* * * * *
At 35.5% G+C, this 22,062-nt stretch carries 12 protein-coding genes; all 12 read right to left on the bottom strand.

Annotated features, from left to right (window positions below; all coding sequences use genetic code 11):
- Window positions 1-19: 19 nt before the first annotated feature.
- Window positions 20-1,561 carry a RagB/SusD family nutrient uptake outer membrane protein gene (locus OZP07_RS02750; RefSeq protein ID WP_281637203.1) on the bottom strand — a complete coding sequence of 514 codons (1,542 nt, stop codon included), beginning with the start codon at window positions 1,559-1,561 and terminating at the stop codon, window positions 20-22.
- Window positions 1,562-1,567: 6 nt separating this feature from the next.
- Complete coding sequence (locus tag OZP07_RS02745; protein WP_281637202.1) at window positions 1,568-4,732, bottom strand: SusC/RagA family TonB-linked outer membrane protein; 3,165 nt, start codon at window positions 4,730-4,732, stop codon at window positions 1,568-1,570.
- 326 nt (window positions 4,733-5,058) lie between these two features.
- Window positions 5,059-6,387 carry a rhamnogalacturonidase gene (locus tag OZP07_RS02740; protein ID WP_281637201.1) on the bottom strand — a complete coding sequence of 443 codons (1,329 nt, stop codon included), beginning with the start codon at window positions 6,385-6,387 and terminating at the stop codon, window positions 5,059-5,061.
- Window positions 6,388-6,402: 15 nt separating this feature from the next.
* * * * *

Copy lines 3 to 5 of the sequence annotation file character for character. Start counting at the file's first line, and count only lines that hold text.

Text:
- Window positions 1-19: 19 nt before the first annotated feature.
- Window positions 20-1,561 carry a RagB/SusD family nutrient uptake outer membrane protein gene (locus OZP07_RS02750; RefSeq protein ID WP_281637203.1) on the bottom strand — a complete coding sequence of 514 codons (1,542 nt, stop codon included), beginning with the start codon at window positions 1,559-1,561 and terminating at the stop codon, window positions 20-22.
- Window positions 1,562-1,567: 6 nt separating this feature from the next.